My mother is white, and my father is black. I always assumed that because of my white skin, I was not really black. And because of my coarse, curly hair, I was not really white. I often get asked what my nationality is. My skin color and hair texture often confuse people. I was never oppressed for my biracial characteristics, but I always felt like I never fit in with the black or white community. Growing up in a predominantly white area, I wanted to be just like the white girls. I wanted straight hair so badly. I have the white skin, so why couldn’t I have the straight hair? For years, I begged my mom for hair treatments that would loosen my curls and make my hair less coarse. The goal was to make my hair easier to straighten so that I could get the pin straight hair I always desired. I wanted to change the way I looked to fit in with the white culture I was surrounded by. My mom would always ask why I didn’t like my hair. “You have such beautiful curls. Why don’t just embrace it?” Truth be told, I don’t know why I hated my hair growing up. Probably because I didn’t want to look different from anyone else. My friends—even my family. When I was little, my father asked me if I considered myself to be black or white. My answer was always white. The color of my skin and the environment that I was surrounded by made that decision for me. Through age and my academic experiences regarding culture, I now realize that my skin color or the texture of my hair does not define a race. Just because I do not have dark skin does not mean I am not black, and because I have coarse hair does not mean I am not white. I no longer feel alone or a sense of displacement. I identify myself as both black and white. I identify myself as biracial.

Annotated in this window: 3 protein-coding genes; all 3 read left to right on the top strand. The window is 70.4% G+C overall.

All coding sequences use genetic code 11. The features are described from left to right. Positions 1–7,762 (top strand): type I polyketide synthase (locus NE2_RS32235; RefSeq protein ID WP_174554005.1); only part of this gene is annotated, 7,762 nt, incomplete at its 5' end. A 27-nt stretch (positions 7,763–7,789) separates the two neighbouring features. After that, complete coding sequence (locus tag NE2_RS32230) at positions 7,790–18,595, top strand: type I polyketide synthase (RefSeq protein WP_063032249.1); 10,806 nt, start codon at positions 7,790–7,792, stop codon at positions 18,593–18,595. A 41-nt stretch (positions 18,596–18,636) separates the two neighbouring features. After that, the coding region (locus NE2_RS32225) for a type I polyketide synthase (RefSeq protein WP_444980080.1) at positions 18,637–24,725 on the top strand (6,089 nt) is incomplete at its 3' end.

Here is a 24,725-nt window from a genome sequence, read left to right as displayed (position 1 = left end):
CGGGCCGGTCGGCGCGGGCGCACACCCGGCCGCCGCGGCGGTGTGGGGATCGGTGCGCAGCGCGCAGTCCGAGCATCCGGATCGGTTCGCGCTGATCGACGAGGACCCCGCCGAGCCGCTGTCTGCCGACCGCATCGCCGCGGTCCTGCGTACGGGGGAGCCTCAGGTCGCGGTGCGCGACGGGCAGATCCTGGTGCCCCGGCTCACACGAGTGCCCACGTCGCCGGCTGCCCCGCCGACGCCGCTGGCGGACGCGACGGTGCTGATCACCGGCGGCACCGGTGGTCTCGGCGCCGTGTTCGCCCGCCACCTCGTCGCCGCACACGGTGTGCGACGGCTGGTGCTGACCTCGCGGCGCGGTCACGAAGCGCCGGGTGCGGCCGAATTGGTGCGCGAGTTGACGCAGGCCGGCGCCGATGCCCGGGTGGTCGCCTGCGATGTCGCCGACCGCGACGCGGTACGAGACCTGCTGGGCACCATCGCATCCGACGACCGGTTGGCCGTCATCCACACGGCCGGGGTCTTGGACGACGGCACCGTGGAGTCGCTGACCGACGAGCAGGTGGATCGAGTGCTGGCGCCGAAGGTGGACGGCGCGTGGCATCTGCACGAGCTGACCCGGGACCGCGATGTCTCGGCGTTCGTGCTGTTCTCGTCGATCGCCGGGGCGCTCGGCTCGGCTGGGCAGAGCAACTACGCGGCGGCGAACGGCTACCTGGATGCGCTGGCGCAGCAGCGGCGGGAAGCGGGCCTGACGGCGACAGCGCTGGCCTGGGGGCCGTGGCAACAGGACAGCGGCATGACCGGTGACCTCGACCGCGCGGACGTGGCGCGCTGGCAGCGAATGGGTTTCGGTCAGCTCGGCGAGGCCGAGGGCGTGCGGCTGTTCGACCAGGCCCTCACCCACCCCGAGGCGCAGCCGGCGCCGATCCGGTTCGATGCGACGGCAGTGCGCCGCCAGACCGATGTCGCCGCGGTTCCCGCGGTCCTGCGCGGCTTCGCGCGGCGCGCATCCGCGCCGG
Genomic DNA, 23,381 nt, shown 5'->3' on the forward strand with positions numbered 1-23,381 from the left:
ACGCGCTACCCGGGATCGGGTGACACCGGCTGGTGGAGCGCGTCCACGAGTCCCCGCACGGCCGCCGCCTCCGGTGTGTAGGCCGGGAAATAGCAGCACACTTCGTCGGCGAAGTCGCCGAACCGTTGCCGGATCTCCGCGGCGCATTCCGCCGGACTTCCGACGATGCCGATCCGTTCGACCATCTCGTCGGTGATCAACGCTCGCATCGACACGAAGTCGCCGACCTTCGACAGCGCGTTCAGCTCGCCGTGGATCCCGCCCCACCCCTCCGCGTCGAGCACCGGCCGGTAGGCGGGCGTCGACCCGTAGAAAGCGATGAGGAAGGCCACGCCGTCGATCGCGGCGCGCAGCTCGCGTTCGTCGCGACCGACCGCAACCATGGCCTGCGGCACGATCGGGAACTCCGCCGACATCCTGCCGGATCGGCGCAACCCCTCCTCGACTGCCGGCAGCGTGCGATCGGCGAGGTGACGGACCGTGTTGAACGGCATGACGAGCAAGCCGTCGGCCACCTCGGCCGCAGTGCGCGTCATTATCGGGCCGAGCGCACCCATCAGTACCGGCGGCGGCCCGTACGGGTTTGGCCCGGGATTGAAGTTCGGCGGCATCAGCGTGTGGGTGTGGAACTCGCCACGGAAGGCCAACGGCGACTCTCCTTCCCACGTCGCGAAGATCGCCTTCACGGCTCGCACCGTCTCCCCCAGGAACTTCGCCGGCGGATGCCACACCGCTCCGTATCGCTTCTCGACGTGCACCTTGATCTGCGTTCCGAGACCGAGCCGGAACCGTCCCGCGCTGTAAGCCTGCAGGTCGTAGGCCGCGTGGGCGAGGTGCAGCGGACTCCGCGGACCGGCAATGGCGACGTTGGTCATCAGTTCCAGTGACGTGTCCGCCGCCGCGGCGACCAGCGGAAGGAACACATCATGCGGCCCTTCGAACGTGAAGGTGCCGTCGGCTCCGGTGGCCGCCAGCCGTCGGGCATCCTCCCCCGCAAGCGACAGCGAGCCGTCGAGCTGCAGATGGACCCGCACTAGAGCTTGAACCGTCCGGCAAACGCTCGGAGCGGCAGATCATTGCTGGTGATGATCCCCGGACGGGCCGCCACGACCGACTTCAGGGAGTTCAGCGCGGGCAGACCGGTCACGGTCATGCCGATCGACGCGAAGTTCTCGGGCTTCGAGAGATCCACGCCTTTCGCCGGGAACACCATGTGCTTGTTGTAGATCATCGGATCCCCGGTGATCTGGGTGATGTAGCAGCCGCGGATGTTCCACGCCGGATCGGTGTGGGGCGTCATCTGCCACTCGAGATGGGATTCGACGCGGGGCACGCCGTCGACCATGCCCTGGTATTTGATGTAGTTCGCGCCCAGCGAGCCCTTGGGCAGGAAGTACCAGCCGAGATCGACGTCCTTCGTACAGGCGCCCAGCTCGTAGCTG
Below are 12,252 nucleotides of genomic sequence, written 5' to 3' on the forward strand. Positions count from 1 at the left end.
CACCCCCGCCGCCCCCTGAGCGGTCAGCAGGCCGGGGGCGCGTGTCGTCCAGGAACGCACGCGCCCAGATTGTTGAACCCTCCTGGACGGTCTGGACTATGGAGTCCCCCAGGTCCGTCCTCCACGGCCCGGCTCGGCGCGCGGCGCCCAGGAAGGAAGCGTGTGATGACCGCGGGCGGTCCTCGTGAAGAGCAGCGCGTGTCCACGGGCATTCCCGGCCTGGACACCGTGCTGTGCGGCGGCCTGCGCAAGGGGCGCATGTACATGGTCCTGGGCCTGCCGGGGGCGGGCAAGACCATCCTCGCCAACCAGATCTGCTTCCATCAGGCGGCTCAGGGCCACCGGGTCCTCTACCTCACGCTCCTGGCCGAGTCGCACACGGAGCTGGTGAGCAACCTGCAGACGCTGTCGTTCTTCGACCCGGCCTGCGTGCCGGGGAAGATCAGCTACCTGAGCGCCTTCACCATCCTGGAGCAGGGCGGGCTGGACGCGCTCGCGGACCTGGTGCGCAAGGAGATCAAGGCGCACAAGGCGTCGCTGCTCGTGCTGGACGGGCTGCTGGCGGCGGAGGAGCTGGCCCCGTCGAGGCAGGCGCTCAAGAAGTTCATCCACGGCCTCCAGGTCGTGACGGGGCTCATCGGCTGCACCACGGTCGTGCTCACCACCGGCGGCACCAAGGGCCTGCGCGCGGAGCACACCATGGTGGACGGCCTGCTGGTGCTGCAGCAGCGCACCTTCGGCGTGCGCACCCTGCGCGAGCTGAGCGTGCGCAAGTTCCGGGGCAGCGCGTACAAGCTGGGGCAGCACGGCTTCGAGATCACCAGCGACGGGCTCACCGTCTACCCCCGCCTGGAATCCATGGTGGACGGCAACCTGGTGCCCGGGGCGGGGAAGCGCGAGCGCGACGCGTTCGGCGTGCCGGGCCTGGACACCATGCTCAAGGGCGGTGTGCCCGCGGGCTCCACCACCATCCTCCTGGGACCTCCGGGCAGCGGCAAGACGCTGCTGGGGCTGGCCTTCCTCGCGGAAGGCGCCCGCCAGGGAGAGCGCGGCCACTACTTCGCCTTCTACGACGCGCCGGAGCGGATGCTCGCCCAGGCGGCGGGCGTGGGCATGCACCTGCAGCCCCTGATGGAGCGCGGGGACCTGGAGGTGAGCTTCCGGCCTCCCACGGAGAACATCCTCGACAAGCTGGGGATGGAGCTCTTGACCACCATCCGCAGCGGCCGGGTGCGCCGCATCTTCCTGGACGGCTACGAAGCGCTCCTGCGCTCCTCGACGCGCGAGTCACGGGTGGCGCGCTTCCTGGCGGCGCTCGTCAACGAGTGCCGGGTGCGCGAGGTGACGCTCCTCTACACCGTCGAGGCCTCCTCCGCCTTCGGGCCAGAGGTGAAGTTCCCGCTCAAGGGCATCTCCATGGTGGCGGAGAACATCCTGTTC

I fortunately grew up in a time where interracial relationships were not a crime. It may have been frowned upon by old-school conservatives, but my upbringing was not politically influenced in any way. Unfortunately, that was not the case for the character Elizabeth in Bessie Head’s autobiographical novel, A Question of Power. Elizabeth is a biracial native to South Africa during the time of Apartheid. Apartheid in South Africa dehumanized many individuals. Anyone other than the white race was deemed less of a human being. People of color and white people could not eat together—could not use the same restrooms. The separation of people of color and white people in South Africa losely resembled the segregation era that took place in the United States. In 1949, the predominantly white South African government established the Prohibition of Mixed Marriages Act to explicitly prevent white people from marrying anyone from a different race. The law did not apply to non-white people, meaning that it was legal for non-whites of different races to marry. Angela Thompsell proposed in her article Interracial Marriage Under Apartheid, that “race classification under Apartheid was not based on biology, but on social perception and one’s association.” All races in South Africa that were not white had a lesser societal status, therefore it was acceptable for them to have relations because they were considered equal. A white man who chose to marry a woman of another race took on that race. Society considered him as non-white, and his punishment was to accept the burden of having the poor societal status he was now associated with. The white man and his wife were now equally “non-white,” serving as a loophole in the Prohibition of Mixed Marriages Act (1).